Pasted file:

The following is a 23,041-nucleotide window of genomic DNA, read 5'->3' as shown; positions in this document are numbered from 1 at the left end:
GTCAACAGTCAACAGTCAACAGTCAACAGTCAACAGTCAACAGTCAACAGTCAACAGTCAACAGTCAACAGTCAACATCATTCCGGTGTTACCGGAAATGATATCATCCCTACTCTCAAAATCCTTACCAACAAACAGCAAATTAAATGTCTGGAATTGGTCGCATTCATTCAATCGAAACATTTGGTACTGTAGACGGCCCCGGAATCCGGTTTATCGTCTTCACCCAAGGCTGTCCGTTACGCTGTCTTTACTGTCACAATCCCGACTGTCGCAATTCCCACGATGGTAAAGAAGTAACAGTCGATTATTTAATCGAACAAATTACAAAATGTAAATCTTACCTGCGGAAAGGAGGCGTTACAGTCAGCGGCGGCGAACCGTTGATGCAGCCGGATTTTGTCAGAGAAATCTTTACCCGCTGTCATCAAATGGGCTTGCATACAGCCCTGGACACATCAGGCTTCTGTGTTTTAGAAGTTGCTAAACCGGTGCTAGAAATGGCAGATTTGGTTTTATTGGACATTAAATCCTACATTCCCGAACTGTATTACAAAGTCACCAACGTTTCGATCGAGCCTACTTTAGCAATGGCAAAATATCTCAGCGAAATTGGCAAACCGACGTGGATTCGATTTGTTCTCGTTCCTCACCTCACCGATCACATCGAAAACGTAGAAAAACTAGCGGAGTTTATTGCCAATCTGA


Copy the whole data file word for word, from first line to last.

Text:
The following is a 23,041-nucleotide window of genomic DNA, read 5'->3' as shown; positions in this document are numbered from 1 at the left end:
GTCAACAGTCAACAGTCAACAGTCAACAGTCAACAGTCAACAGTCAACAGTCAACAGTCAACAGTCAACAGTCAACATCATTCCGGTGTTACCGGAAATGATATCATCCCTACTCTCAAAATCCTTACCAACAAACAGCAAATTAAATGTCTGGAATTGGTCGCATTCATTCAATCGAAACATTTGGTACTGTAGACGGCCCCGGAATCCGGTTTATCGTCTTCACCCAAGGCTGTCCGTTACGCTGTCTTTACTGTCACAATCCCGACTGTCGCAATTCCCACGATGGTAAAGAAGTAACAGTCGATTATTTAATCGAACAAATTACAAAATGTAAATCTTACCTGCGGAAAGGAGGCGTTACAGTCAGCGGCGGCGAACCGTTGATGCAGCCGGATTTTGTCAGAGAAATCTTTACCCGCTGTCATCAAATGGGCTTGCATACAGCCCTGGACACATCAGGCTTCTGTGTTTTAGAAGTTGCTAAACCGGTGCTAGAAATGGCAGATTTGGTTTTATTGGACATTAAATCCTACATTCCCGAACTGTATTACAAAGTCACCAACGTTTCGATCGAGCCTACTTTAGCAATGGCAAAATATCTCAGCGAAATTGGCAAACCGACGTGGATTCGATTTGTTCTCGTTCCTCACCTCACCGATCACATCGAAAACGTAGAAAAACTAGCGGAGTTTATTGCCAATCTGA